Telepsychiatry Brings Help To Remote Patients

Telehealth technology, now being using by the South Carolina Department of Mental Health, enables mental health professionals to treat patients regardless of location.

Alison Diana, Contributing Writer

November 7, 2014

6 Min Read

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Telehealth technology is expanding access to affordable mental health services.

In many regions, qualified professionals are scarce, insurance coverage varies, wait times are long, and appointments are frequently scheduled during work or school hours. Only about 20% of adults with mental health disorders see mental health specialists. Others go untreated or see general practitioners for help.

"There's a lack of available qualified providers. There's a terrible access problem," Dr. Jennifer Gentile, MM, PsyD, instructor in psychology at Harvard Medical School and head of Amwell Therapy Associates, told InformationWeek. "It's tough to match up an appointment time for when it's convenient for you. Stigma is also huge in the mental health field. People don't want to be seen by their neighbor in the waiting room."

[Technology helps break down language barriers to cut costs and improve healthcare: Crowdsourcing Helps Patients, Doctors Speak The Same Language.]

Short-staffed state healthcare organizations send psychiatrists on extensive drives across sparsely covered districts, where they can manage to see a only small number of patients each day. Mark Binkley, general counsel at the South Carolina Department of Mental Health, told us these departments frequently try to recruit mental health professionals to work in rural areas, vying against the allure of private practice or organizations in more populated regions. The South Carolina Department of Mental Health currently has more than 30 vacancies for psychiatrists.

Increasingly, mental health organizations are addressing these challenges by using telehealth tools to treat patients with emotional and psychological disorders. Like the Veterans Health Administration (a longtime telehealth adopter), South Carolina's DMH uses telehealth to support mental health patients in 20 of the state's 65 hospitals' emergency departments and 17 mental health centers across 46 counties.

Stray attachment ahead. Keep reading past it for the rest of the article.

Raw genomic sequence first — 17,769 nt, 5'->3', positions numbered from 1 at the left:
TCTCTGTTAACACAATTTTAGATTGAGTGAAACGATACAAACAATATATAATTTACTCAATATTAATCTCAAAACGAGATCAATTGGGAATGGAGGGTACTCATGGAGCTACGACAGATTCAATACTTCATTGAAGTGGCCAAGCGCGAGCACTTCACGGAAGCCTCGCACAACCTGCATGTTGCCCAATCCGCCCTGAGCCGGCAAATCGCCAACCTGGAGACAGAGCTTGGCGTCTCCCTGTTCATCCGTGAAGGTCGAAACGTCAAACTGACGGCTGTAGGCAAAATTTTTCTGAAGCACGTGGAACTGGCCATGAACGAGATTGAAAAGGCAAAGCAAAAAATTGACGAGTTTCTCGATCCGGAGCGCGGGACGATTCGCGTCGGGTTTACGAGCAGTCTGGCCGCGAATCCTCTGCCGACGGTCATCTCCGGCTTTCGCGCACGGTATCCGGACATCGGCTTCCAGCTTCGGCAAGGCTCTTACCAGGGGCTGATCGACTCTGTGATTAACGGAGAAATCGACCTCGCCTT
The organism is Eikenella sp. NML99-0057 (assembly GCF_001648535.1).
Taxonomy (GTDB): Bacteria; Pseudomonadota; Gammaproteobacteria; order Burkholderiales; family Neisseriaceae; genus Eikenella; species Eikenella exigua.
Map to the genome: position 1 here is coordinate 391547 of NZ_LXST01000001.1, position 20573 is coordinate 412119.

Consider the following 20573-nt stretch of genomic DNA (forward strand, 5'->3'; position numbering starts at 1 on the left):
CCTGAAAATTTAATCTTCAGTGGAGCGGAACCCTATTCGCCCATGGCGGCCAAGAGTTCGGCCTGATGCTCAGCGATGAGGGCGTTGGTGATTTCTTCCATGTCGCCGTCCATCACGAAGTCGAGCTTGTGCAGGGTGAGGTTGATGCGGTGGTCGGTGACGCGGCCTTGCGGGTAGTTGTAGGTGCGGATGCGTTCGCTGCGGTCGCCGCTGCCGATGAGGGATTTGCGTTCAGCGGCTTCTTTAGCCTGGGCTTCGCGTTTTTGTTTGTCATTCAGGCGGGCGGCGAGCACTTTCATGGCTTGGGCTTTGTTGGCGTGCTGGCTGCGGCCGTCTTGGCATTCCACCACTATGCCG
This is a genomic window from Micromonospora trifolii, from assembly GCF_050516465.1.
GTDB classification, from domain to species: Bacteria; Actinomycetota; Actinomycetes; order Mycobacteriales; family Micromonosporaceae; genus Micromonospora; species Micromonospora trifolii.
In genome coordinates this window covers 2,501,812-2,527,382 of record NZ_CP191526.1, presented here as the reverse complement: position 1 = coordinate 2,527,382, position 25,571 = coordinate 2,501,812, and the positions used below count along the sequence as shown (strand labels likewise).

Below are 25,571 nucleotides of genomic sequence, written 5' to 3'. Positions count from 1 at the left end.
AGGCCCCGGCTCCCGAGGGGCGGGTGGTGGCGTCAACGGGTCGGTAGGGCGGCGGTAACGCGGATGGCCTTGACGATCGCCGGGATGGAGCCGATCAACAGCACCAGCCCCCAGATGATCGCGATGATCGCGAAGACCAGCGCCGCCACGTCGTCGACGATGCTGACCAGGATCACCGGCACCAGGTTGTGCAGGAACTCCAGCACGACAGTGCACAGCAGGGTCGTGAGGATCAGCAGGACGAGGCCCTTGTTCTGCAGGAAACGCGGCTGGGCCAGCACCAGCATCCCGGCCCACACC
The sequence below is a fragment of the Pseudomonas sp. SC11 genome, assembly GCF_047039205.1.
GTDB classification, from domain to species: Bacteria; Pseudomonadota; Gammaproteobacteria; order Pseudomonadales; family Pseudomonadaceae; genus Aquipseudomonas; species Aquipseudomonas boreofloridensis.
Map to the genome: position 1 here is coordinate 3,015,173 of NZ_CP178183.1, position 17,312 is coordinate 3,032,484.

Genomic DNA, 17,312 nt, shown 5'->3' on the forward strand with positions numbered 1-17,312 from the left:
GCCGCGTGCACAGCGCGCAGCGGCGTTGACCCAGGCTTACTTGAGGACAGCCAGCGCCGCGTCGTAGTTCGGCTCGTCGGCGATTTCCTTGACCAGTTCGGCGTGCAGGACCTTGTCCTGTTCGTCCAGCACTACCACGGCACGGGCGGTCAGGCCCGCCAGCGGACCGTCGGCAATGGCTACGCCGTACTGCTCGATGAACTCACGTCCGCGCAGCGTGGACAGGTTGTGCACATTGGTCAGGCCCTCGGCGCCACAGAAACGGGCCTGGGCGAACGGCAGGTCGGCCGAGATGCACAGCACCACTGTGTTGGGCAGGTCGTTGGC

Because South Carolina standardized on an electronic medical record (EMR) and a data warehouse of mental health records, Binkley said, all psychiatrists and other mental health clinicians can access information regarding patients' past treatment, diagnoses, and medication. "Psychiatrists get the information. They review it, interview the patient through the teleportal, and generate an electronic report back to the hospital with recommendations."

Studies suggest telepsychiatry saves at least $1,400 per episode of care. Binkley said there's an improvement of more than 200% in patients' mental health, since they are much more likely to seek post-release followup care. "The psychiatrist on the other side of the TV screen is urging the patient to follow up with the mental health system," he said. "In addition to the emergency department receiving the recommendation, that same report is transmitted electronically to the local mental health center. They can follow up directly with the patient and try to get them in for followup care, too."

Telepsychiatry isn't limited to emergency room care. South Carolina also uses it to treat rural residents who would otherwise have to travel hundreds of miles or wait for long periods to visit a mental health professional. Before the state invested in its Polycom telehealth solution, its psychiatrists would drive for hours in rural environments. Today mental health professionals spend their days seeing patients via the psychiatry system.

This year, South Carolina created a cadre of Charleston-based psychiatrists who meet remotely with patients from around the state. The prime location makes it easier to recruit psychiatrists, Binkley said, and the telehealth system means patients can forge relationships with their doctors.